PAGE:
Ovarian cancer

What every woman needs to know

Every year over 4,500 Australian women are diagnosed with a form of gynological cancer – uterine, ovarian, cervical, vulval and vaginal cancer. For women who are diagnosed with ovarian cancer the survival rate five years after diagnosis is 43%, the highest mortality rate for all gynological cancers.

The four signs and symptoms most commonly associated with ovarian cancer are:

  • Increased abdominal size or persistent abdominal bloating
  • Abdominal or pelvic pain
  • Feeling full after eating a small amount of food
  • Needing to urinate more often or urgently

Additional signs and symptoms include:

  • Changes in bowel habits
  • Unexplained weight gain or loss
  • Excessive fatigue
  • Low back pain
  • Indigestion or nausea

Finally if you experience either of the following symptoms you should make an appointment to see your doctor:

  • Bleeding in-between menstruation or after menopause
  • Pain during sex or bleeding afterwards

Know your risk

Risk factors that increase your risk for developing ovarian cancer include:

  • Increased age, particularly over 50 years of age
  • Family history of ovarian, breast or bowel cancer
  • Genetic mutations in BRCA1 or BRCA2 genes
  • Women of Ashkenazi Jewish descent
  • Endometriosis diagnosis
  • Previous diagnosis of breast or bowel cancer
  • Diabetes diagnosis
  • Hormone replacement therapy
  • Smoking
  • Never having children or having children later in life
  • Physical inactivity and obesity

There are a handful of ways you can reducing your risk of developing ovarian cancer include:

  • Using the oral contraceptive pill
  • Surgical removal of your ovaries and fallopian tubes
  • Physical activity for more than 2hrs/wk  (*Further research needed)

Medical interventions including surgery, chemotherapy, radiation, hormonal therapy and targeted therapies can result in long term changes to a person’s body. These can changes can occur both during and after treatment, with some changes permanently altering your body or continuing years after treatment has been completed. These can include:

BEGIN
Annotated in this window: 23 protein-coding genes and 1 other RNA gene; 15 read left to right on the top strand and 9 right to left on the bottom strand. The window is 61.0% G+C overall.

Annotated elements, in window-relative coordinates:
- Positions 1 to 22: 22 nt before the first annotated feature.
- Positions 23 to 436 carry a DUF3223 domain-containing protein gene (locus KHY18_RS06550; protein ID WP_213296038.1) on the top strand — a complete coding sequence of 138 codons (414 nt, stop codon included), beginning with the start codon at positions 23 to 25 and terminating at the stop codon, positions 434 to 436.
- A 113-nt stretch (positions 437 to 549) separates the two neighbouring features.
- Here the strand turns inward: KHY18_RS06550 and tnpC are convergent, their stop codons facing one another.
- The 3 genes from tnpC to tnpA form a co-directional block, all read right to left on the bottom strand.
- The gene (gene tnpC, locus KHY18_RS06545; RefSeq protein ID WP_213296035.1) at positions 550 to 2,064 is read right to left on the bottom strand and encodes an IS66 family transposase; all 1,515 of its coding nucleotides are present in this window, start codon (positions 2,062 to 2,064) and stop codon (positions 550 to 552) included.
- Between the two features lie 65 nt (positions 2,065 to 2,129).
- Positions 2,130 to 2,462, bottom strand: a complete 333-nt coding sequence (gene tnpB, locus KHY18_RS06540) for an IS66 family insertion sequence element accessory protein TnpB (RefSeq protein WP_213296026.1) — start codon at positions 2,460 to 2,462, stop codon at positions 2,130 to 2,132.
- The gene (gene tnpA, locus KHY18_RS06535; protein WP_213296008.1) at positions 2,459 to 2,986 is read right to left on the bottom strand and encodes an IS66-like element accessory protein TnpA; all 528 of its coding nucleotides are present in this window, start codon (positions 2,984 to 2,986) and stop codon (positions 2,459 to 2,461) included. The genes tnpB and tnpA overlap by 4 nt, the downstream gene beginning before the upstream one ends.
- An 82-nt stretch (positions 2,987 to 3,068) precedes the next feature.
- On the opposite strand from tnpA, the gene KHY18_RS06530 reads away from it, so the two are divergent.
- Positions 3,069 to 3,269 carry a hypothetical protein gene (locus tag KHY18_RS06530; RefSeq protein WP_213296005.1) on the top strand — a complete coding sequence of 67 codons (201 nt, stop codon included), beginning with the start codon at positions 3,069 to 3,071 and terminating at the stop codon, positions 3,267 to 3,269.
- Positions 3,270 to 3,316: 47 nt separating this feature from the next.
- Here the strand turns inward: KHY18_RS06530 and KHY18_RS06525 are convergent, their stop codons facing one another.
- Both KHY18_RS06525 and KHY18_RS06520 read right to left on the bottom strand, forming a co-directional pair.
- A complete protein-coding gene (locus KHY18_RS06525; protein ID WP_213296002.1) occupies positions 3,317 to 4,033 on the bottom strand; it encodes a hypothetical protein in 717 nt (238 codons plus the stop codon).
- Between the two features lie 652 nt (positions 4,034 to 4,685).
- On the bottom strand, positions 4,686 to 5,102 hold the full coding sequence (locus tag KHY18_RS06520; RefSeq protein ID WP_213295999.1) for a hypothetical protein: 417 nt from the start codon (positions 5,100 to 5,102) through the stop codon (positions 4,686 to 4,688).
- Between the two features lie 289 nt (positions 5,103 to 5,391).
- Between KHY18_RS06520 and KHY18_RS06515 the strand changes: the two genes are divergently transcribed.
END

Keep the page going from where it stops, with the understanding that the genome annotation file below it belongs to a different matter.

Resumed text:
• Fatigue
  • Pain
  • Cardiovascular damage or increased risk of cardiovascular disease
  • Respiratory or pulmonary changes
  • Neurological changes (nerve damage and cognitive changes)
  • Psychological changes (increased risk of depression, anxiety, PTSD type symptoms)
  • Endocrine changes (reproductive changes – infertility, early menopause, impaired sexual function; increased body weight)
  • Musculoskeletal changes (decreased muscle mass; decreases to bone health)
  • Immune system (impaired immune function; anemia; lymphedema)
  • Gastrointestinal system changes or impaired function
  • Organ function changes

According to American College of Sports Medicine “…exercise plays a vital role in cancer prevention and control.” Exercise decreases the risk of developing many cancers and may extend life expectancy cancer survivors. The most recent guidelines state that individuals who are battling cancer are recommended to engage in physical activity for 150 mins/week at a moderate intensity. However, if an individual with cancer is unable to meet these recommendations than they should be as physically active as their ability and condition allows.